As I pointed out previously (and as Jeff points out in his article), there’s been a significant demographic shift (along with the economic effects of the Great Recession) that has resulted in both smaller average households over time and a smaller percentage of Americans working in recent years, so that the average number of work hours per US household has naturally declined. And therefore, the very obvious, but overlooked conclusion reached by Dorfman is that: “When people and families work fewer hours, they earn less money.”

Following a procedure outlined by Dorfman in his article but using a slightly different dataset, the top chart above shows the relationship over time between annual US median household income (adjusted for inflation) and the average weekly work hours per US household in each year from 1980 to 2013. To calculate the average works per household, I used: a) the BLS series “Average Weekly Hours at Work in All Industries” (from Table 21 in this BLS report), b) the BLS series “Civilian Employment,” and c) the number of US households in each year from the US Census. Using the average weekly work hours and the number of Americans employed, the total number of hours worked annually were calculated and divided by the number of US households in each year to determine the average number of weekly work hours per household in each year from 1980 to 2013, and those values are represented by the red line in both charts above.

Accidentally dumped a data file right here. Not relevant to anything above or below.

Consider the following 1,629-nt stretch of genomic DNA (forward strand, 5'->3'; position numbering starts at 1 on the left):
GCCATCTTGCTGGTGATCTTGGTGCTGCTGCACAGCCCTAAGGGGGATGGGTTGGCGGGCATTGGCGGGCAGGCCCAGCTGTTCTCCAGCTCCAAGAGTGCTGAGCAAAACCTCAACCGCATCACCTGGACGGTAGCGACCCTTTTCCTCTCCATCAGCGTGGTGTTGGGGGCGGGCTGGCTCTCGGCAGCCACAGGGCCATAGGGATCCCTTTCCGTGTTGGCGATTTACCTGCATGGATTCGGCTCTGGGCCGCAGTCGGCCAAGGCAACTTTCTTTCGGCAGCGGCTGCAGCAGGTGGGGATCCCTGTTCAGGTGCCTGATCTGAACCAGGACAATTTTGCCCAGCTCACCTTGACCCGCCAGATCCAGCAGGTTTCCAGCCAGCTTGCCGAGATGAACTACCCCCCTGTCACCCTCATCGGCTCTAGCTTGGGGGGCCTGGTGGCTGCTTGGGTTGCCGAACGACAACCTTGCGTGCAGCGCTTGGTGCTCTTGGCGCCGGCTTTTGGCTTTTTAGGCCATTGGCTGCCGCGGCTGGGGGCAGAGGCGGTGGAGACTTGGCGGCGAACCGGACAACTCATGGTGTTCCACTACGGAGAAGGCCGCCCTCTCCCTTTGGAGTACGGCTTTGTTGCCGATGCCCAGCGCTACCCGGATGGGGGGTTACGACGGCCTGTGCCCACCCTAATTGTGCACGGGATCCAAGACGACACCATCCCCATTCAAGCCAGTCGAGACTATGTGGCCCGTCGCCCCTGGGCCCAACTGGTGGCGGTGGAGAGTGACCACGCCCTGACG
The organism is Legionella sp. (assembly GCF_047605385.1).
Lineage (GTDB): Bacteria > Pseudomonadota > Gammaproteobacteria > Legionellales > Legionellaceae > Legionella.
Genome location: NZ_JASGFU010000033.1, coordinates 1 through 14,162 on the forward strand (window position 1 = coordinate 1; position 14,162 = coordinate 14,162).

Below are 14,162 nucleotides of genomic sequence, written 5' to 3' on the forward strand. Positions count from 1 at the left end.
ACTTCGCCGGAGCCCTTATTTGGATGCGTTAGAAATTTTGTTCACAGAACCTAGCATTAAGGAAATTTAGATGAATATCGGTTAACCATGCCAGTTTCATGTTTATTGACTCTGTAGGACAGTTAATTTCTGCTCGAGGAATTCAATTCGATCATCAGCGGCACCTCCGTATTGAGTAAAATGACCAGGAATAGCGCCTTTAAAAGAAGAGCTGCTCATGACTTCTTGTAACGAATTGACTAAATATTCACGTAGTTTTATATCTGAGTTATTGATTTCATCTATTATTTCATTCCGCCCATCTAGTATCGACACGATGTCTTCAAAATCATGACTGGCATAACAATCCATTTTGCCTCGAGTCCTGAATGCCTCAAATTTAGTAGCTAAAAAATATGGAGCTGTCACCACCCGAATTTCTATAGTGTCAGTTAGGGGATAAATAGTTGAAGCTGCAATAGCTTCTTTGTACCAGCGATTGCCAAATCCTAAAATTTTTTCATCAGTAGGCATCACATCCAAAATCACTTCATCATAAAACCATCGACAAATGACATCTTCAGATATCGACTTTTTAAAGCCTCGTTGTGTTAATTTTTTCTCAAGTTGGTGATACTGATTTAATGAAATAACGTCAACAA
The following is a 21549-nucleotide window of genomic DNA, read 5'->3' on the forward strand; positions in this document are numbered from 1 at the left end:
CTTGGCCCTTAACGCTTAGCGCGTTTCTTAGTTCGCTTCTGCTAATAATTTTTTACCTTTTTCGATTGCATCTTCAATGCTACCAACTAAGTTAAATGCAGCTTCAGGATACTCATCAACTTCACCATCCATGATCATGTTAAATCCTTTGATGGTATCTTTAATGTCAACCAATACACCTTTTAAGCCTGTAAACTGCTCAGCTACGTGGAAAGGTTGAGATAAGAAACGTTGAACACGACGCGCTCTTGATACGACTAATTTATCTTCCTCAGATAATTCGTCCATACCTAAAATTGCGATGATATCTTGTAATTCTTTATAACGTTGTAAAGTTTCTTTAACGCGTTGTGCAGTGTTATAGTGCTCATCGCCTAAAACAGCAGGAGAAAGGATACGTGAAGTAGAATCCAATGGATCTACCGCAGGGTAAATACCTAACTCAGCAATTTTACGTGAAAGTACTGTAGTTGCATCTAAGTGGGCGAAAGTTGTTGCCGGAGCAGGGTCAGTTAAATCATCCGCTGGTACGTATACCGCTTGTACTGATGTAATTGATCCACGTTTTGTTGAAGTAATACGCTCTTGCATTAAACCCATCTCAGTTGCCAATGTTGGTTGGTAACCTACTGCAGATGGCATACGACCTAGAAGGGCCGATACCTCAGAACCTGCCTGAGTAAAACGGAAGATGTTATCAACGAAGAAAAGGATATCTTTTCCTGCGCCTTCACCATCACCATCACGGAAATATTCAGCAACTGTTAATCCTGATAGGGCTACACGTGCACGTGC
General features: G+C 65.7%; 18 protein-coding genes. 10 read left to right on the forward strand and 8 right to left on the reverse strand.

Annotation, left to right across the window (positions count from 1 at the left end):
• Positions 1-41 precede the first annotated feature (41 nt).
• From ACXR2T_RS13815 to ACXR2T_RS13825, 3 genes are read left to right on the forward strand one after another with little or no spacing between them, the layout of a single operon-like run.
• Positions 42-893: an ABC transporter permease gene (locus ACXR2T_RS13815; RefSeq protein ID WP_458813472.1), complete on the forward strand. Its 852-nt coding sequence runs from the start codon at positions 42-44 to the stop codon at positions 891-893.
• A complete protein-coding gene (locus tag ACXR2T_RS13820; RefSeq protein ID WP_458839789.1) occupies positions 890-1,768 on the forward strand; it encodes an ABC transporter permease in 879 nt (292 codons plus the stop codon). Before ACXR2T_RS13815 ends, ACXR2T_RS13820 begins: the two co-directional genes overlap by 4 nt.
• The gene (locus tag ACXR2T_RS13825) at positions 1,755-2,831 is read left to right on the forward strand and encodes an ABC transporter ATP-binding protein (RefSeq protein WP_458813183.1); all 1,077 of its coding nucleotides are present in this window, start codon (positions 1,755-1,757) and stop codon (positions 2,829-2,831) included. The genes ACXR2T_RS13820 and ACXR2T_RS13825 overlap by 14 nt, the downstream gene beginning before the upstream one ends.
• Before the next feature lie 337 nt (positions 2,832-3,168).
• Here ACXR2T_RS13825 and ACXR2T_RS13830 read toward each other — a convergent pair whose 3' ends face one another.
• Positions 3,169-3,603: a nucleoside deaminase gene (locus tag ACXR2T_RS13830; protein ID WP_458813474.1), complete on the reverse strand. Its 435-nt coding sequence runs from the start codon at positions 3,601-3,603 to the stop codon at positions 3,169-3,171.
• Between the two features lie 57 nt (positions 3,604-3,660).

As can be seen in the top chart, the 8.7% decline in real US median household income between the 1999 peak ($56,895) and 2013 ($51,939) was accompanied by an even greater 9.25% decline in average household hours worked. As Dorfman points out, household work hours are calculated here and in his analysis as an average (mean) and not a median, “so it is not the perfect match to median household income, yet the insight revealed is still rather remarkable.” In fact, a simple linear regression reveals that almost 89% of the decline in median household income between 1999 and 2013 can be explained by the decline in average household work hours, so there is a very strong statistical relationship between median household income and average household hours worked, as expected.

The bottom chart above addresses the mis-match between median household income and average weekly household work hours by comparing average annual household income from 1980 to 2013 to the average number of work hours per US household. That chart shows that average household income has declined by 6% from the 2000 peak of $77,287 to $72,641 last year. During that same period, average weekly work hours per household declined by more than 10% from 48.3 to 43.3 hours. Like before, the results of a linear regression model show that 88% of the decline in average household income between 2000 and 2013 can be explained by the decline in average household work hours.